Australia's Commonwealth Bank posts record profits

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Image caption The country's big lenders are facing increased regulatory controls amid rising property prices.

Commonwealth Bank of Australia, the country's biggest lender, has posted a 2% rise in annual profit to a record A$9.2bn ($7.1bn, £5.4bn).

The results of the biggest bank by market value are closely watched as an indicator of the Australian economy.

Last week the central bank cut interest rates to a record low to tackle weak inflation and spur growth.

Australia has been struggling with slowing growth amid a global slump in commodity prices.

Commonwealth Bank's cash profit rose 3% to A$9.45bn, largely in line with analysts' expectations. The results mark the seventh consecutive annual record.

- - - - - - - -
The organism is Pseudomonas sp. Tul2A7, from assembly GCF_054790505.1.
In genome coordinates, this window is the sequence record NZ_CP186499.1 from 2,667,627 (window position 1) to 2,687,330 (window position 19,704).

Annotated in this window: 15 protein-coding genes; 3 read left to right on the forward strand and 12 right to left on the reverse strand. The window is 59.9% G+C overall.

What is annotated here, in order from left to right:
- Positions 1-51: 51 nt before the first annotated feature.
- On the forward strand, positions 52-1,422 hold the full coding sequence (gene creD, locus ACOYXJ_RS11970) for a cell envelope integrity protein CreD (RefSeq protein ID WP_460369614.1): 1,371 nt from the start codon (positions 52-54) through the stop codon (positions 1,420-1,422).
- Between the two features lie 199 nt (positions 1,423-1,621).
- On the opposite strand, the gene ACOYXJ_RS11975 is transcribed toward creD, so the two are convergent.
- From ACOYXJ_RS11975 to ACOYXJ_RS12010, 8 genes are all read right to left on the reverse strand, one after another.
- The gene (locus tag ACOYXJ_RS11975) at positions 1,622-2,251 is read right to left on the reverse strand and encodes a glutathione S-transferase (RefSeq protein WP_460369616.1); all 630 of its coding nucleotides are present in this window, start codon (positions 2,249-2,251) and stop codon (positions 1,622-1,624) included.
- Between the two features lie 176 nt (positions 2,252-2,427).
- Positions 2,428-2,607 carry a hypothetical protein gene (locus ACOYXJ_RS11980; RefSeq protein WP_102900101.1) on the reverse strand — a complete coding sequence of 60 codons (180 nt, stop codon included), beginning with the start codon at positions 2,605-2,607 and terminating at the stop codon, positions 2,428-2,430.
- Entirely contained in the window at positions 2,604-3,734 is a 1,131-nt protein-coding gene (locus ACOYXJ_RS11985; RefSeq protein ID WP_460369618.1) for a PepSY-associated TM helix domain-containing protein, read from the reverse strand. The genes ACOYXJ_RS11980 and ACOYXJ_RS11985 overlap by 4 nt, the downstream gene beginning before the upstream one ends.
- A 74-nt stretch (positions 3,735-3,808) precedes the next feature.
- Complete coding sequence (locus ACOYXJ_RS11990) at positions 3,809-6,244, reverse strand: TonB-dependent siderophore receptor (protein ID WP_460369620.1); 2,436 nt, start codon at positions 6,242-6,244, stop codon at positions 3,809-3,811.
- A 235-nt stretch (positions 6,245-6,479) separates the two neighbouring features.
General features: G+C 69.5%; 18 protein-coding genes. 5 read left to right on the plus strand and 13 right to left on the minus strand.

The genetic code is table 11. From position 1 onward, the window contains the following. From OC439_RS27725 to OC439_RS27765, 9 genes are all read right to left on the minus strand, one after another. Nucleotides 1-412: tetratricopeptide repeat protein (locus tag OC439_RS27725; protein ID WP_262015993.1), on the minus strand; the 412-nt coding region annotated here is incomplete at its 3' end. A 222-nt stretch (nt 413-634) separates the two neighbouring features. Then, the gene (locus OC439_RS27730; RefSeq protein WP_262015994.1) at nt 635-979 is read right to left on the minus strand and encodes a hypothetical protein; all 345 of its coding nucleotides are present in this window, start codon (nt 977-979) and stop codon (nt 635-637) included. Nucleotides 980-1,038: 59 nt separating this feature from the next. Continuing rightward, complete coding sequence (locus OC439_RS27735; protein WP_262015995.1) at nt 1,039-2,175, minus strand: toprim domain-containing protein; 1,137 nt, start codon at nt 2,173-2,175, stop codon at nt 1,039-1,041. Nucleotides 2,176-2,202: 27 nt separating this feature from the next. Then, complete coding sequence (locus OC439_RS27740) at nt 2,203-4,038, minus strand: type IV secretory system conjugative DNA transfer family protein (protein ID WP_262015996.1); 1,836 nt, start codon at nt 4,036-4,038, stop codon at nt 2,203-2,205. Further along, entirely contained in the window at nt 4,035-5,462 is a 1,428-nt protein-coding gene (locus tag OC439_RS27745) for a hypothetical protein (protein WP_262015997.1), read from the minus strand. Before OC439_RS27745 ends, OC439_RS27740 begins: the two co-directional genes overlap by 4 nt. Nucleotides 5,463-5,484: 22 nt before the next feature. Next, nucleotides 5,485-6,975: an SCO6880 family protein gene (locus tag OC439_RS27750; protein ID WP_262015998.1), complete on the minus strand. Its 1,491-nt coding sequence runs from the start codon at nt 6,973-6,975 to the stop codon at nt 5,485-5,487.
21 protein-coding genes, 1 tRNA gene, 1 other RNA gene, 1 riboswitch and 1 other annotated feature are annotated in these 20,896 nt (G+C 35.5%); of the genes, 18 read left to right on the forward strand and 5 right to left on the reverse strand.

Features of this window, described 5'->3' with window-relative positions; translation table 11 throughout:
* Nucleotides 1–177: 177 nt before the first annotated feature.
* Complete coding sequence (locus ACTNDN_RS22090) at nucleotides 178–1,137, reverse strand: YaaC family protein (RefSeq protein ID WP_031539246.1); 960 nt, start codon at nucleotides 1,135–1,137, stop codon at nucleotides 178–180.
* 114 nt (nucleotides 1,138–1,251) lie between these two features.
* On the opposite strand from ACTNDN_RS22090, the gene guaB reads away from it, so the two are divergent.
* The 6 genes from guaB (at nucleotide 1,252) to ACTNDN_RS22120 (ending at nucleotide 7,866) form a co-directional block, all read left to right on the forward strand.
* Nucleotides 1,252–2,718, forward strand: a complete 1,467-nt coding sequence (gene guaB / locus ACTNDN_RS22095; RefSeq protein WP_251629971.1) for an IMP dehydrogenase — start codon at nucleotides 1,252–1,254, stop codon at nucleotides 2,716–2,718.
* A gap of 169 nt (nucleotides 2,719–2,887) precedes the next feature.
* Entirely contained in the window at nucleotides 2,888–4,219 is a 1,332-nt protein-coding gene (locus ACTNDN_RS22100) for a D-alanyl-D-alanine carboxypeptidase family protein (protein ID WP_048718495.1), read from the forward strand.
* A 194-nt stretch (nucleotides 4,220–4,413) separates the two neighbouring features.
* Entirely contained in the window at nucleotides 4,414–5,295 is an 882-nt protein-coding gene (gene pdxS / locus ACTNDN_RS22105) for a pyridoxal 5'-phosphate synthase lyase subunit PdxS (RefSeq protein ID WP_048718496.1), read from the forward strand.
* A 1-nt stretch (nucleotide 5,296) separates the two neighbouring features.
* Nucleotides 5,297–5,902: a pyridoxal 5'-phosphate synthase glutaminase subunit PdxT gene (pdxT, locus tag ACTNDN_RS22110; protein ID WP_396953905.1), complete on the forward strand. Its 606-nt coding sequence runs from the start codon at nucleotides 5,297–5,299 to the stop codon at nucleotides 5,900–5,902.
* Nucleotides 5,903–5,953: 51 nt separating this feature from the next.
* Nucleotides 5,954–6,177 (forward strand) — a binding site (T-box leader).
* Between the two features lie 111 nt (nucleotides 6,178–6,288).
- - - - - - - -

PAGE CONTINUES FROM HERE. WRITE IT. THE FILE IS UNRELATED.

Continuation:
Many Australian banks use the cash profit measure rather than net profit as their preferred performance measure.

The cash profit numbers strip out one-off items, including those that may distort a bank's performance in a given period.

Under pressure

Australia's banking sector is also facing tightened capital requirements and regulations adding to costs.

The lenders are also under political pressure to move away from aggressive sales tactics and reform corporate behaviour in the wake of several scandals including insurance fraud and interest rate-rigging.

Chief executive Ian Narev said Commonwealth Bank was aware of the "combined impact of weaker demand, strong competition and increasing regulation", noting cautious optimism about the outlook for the bank.

"An ongoing focus on productivity and credit quality will be important. But we remain positive about Australia's economic prospects," he added.

Australia's top lender by assets, National Australia Bank, reports results on 15 August.

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